30th Jul, 2020 Read time 4 minutes

More than half of UK workers cannot access, or are unaware of mental health support at work

Despite one in six workers suffering from a mental health condition and a rise of reported incidents of mental illness in employees, a new survey revealed 55.7% of people working in UK businesses don’t have access to mental health support, or even know if their business has policies to support workers with mental illness.

There has been improved awareness in recent years that mental health problems for staff can be serious and also directly impact on business but there is new evidence that most businesses are still not taking it seriously or putting in place procedures for support around mental health issues.

Here at HSE Network, we asked a cross-section of 1,513 workers from various sectors and job roles, across the UK, in July 2020, the question: Does your workplace have policies for helping staff with mental health?

Respondents replied:

  • Yes 44.30%
  • No 21.41%
  • Don’t Know 34.29%

The survey shows that there is still a long way to go in recognising support for mental illness within a company’s workforce.

Having policies for managing and acknowledging mental health conditions in the workplace has benefits for employers as well as employees. Mental illness can account for presenteeism, absenteeism and high staff turnover. In extreme circumstances, it can cost lives.

With 14.3 million working days lost per year in the UK due to stress, depression and anxiety the cost to employers is around £45 billion each year which is a rise of 16% since 2016, to the cost of an extra £6 billion a year. It has been found that every pound spent by employers on mental health interventions leads to a return of £5 in reduced absence, presenteeism and staff turnover.

Mental health sidelined

Paul Clark (35), Co-Founder of HSE Network sees the problem as a misunderstanding at a fundamental level.

“People who don’t suffer with a mental health problem themselves, don’t always recognise or address it. There is real misunderstanding with mental health. If you have someone with an addiction problem with drink for example, they can’t just put a drink down. It’s an illness. We don’t have the people in positions of power, from the government level and in certain businesses, who share the right understanding of mental health and mental illness.”

Paul has personal insight into the impact of mental illness, as someone who has nearly died as a result of alcohol and drug abuse.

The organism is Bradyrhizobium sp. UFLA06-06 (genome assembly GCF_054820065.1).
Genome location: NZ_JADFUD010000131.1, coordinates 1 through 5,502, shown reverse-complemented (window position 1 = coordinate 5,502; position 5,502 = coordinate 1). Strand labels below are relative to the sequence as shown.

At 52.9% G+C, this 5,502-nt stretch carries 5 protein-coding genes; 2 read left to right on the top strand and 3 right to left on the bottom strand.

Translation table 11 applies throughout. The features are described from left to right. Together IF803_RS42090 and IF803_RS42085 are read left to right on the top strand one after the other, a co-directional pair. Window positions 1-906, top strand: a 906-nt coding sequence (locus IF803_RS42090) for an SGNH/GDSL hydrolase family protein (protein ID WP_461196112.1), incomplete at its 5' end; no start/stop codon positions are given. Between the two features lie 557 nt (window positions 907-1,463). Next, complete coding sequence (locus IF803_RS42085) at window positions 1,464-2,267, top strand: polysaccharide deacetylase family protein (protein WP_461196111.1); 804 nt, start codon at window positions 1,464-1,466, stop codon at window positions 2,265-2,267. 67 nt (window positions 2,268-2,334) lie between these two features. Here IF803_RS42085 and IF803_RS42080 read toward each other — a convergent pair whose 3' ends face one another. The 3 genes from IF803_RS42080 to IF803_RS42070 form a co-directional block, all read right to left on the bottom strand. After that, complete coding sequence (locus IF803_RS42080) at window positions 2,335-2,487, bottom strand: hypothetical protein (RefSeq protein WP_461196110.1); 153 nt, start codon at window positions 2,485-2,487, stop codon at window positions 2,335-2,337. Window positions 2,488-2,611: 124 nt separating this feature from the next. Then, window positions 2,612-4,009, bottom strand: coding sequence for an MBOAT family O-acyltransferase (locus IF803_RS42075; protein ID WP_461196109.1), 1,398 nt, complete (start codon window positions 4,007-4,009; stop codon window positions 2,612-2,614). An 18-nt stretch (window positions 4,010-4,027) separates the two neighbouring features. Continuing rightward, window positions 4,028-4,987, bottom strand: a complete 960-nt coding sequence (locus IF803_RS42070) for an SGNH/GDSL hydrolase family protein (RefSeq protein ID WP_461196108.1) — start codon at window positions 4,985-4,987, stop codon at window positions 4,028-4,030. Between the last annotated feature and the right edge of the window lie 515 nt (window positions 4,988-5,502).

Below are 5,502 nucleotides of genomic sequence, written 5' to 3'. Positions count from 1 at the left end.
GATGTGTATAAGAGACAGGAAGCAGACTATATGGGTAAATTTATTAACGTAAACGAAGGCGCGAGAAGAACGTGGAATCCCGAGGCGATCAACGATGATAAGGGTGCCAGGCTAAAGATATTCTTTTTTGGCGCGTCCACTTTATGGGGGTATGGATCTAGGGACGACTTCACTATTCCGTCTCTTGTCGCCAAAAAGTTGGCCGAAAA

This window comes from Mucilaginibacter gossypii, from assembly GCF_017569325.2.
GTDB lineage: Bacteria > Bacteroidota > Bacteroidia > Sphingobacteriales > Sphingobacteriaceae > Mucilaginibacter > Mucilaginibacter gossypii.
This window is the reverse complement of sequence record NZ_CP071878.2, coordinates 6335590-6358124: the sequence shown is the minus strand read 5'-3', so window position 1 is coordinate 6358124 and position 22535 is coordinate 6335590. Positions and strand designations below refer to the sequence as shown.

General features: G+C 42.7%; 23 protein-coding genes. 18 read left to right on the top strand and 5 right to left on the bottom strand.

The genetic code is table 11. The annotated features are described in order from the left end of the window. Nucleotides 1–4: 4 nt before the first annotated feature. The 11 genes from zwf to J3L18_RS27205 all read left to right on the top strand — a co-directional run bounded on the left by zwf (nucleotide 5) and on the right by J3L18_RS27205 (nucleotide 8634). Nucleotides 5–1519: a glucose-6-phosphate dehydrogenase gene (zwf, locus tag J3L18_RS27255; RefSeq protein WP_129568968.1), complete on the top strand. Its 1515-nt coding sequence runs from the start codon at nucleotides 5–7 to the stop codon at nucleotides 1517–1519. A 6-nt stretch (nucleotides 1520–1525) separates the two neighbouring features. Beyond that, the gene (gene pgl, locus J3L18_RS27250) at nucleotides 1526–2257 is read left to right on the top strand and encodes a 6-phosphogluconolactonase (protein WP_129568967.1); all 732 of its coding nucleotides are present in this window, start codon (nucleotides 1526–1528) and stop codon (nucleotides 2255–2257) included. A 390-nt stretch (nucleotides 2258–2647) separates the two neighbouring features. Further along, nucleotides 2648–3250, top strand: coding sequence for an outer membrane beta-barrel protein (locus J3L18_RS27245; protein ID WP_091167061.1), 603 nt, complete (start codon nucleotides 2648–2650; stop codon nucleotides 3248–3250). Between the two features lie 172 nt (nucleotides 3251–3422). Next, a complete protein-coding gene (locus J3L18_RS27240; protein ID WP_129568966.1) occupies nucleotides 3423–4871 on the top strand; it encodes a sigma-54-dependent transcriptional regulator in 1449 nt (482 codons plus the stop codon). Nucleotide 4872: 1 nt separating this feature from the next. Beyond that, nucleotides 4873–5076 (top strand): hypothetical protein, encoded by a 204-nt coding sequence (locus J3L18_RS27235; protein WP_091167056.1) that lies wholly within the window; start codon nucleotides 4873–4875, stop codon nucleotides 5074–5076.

Understand the problem

“I had a rock bottom, a near-death experience as a result of my addictions, which made me wake up to the reality. Mental health policies should be about building a support network where people can meet other people that suffer because they understand what they are going through. The managers who choose to ignore mental illness in their workforce, in my opinion, they shouldn’t be in a position of leadership,” said Paul Clark.

As well as running two Health & Safety related businesses, Paul also runs a support group in Bath, called The Onion, which brings people together with mental health challenges and has a Facebook community in excess of 2,000 followers.

“Mental health is the area that has the most prevalent number of incidents reported and in a workforce of 50-100 people you will definitely have members of your team who would benefit from support. As a leader you need to get under the bonnet of what mental illness and what mental health is. You need to attend seminars and meetings and you need to get into it to understand it because how can you help somebody recover if you don’t give them the right support or understand it yourself?”

Furthermore, there is an urgency to address mental health policies in businesses with the added pressures of working during the Covid19 pandemic. Mental health problems are triggered or compounded by remoteness and uncertainty. Due to this, mental health impacts on employment are expected to rise.

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